The iron-rich rocks in which the chemical reaction happens can be found across the United States and the world. To optimize the reaction across a diversity of geological compositions and environments, Abate and Gao are developing what they call a high-throughput system, consisting of artificial intelligence software and robotics, to test different catalyst mixtures and simulate what would happen when applied to rocks from various regions, with different external conditions like temperature and pressure.
“And from that we measure how much hydrogen we are producing for each possible combination,” Abate said. “Then the AI will learn from the experiments and suggest to us, ‘Based on what I’ve learned and based on the literature, I suggest you test this composition of catalyst material for this rock.’”
The team is writing a paper on its project and aims to publish its findings in the coming months.
The next milestones for the project, after developing the catalyst recipe, is designing a reactor that will serve two purposes. First, fitted with technologies such as Raman spectroscopy, it will allow researchers to identify and optimize the chemical conditions that lead to improved rates and yield of hydrogen production. The lab-scale device will also inform the design of a real-world reactor that can accelerate hydrogen production in the field.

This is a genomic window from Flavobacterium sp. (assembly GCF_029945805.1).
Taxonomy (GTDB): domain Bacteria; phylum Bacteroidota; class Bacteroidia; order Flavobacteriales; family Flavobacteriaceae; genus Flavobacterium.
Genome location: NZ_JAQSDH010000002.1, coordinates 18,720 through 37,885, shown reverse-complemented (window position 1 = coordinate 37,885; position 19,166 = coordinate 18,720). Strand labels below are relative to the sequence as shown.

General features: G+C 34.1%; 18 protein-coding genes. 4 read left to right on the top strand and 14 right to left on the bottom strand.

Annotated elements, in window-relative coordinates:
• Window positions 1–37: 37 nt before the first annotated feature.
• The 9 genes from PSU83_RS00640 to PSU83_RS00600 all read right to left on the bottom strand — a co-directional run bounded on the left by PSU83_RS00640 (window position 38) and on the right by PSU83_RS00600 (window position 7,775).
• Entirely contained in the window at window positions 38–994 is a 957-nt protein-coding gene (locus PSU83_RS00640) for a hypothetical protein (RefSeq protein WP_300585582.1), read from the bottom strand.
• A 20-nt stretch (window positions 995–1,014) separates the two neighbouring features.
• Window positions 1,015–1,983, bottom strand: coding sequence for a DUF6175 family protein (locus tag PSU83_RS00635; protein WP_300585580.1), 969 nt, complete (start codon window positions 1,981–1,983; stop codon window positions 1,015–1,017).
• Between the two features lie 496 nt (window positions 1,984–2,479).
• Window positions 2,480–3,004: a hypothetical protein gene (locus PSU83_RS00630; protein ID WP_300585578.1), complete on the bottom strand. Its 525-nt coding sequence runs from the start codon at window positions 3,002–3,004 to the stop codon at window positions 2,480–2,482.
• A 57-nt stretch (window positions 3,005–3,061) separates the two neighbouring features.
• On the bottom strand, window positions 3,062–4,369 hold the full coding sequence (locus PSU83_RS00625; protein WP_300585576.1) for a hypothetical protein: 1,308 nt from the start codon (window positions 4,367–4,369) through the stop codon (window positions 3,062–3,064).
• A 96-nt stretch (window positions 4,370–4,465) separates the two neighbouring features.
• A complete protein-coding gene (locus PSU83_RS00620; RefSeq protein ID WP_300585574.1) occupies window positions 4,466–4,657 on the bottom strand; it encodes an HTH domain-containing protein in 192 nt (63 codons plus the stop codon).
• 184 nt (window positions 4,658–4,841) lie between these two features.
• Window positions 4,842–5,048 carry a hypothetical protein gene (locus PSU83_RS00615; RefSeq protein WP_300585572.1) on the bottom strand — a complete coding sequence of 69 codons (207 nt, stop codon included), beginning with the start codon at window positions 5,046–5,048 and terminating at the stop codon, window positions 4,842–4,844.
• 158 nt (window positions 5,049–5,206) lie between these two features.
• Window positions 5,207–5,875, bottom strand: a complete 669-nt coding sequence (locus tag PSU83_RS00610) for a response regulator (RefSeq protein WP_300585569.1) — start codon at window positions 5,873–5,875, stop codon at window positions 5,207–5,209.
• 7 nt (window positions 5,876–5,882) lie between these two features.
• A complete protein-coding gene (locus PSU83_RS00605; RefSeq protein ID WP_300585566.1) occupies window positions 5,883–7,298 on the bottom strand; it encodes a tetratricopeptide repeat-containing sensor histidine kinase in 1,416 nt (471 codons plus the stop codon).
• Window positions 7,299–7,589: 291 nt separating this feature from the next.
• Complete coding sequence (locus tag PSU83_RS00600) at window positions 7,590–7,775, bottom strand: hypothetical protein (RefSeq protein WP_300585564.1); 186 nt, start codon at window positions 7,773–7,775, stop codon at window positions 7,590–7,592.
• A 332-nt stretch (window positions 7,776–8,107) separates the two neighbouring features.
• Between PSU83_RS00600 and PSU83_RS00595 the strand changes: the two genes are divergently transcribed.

“That would be a plant-scale reactor that would be implanted into the subsurface,” Abate said.
The cross-disciplinary project is also tapping the expertise of Yang Shao-Horn, of MIT’s Department of Mechanical Engineering and DMSE, for computational analysis of the catalyst, and Esteban Gazel, a Cornell University scientist who will lend his expertise in geology and geochemistry. He’ll focus on understanding the iron-rich ultramafic rock formations across the United States and the globe and how they react with water.
For Wicks at ARPA-E, the questions Abate and the other grant recipients are asking are just the first, critical steps in uncharted energy territory.
“If we can understand how to stimulate these rocks into generating hydrogen, safely getting it up, it really unleashes the potential energy source,” he said. Then the emerging industry will look to oil and gas for the drilling, piping, and gas extraction knowhow. “As I like to say, this is enabling technology that we hope to, in a very short term, enable us to say, Is there really something there?”